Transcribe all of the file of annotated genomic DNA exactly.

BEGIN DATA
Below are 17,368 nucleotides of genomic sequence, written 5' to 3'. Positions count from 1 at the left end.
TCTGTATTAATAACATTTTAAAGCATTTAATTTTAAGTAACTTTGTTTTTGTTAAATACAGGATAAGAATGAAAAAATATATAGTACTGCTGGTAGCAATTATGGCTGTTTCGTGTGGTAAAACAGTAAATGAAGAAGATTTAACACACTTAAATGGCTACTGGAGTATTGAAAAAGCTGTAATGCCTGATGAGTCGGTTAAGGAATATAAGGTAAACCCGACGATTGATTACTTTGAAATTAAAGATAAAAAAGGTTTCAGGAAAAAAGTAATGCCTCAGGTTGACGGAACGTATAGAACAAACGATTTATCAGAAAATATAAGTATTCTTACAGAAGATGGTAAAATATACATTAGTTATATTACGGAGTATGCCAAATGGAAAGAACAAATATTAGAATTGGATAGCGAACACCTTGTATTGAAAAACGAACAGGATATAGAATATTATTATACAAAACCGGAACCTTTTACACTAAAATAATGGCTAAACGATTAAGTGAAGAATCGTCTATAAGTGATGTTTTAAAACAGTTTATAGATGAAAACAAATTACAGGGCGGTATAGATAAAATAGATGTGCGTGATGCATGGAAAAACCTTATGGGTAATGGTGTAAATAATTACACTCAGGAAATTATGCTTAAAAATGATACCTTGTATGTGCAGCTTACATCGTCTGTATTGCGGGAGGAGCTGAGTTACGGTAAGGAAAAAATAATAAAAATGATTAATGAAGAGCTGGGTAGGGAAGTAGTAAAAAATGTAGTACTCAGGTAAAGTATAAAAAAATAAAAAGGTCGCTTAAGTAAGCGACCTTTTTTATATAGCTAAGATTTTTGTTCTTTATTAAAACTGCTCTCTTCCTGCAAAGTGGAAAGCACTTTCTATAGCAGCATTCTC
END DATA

Below are 17,368 nucleotides of genomic sequence, written 5' to 3'. Positions count from 1 at the left end.
TCTGTATTAATAACATTTTAAAGCATTTAATTTTAAGTAACTTTGTTTTTGTTAAATACAGGATAAGAATGAAAAAATATATAGTACTGCTGGTAGCAATTATGGCTGTTTCGTGTGGTAAAACAGTAAATGAAGAAGATTTAACACACTTAAATGGCTACTGGAGTATTGAAAAAGCTGTAATGCCTGATGAGTCGGTTAAGGAATATAAGGTAAACCCGACGATTGATTACTTTGAAATTAAAGATAAAAAAGGTTTCAGGAAAAAAGTAATGCCTCAGGTTGACGGAACGTATAGAACAAACGATTTATCAGAAAATATAAGTATTCTTACAGAAGATGGTAAAATATACATTAGTTATATTACGGAGTATGCCAAATGGAAAGAACAAATATTAGAATTGGATAGCGAACACCTTGTATTGAAAAACGAACAGGATATAGAATATTATTATACAAAACCGGAACCTTTTACACTAAAATAATGGCTAAACGATTAAGTGAAGAATCGTCTATAAGTGATGTTTTAAAACAGTTTATAGATGAAAACAAATTACAGGGCGGTATAGATAAAATAGATGTGCGTGATGCATGGAAAAACCTTATGGGTAATGGTGTAAATAATTACACTCAGGAAATTATGCTTAAAAATGATACCTTGTATGTGCAGCTTACATCGTCTGTATTGCGGGAGGAGCTGAGTTACGGTAAGGAAAAAATAATAAAAATGATTAATGAAGAGCTGGGTAGGGAAGTAGTAAAAAATGTAGTACTCAGGTAAAGTATAAAAAAATAAAAAGGTCGCTTAAGTAAGCGACCTTTTTTATATAGCTAAGATTTTTGTTCTTTATTAAAACTGCTCTCTTCCTGCAAAGTGGAAAGCACTTTCTATAGCAGCATTCTC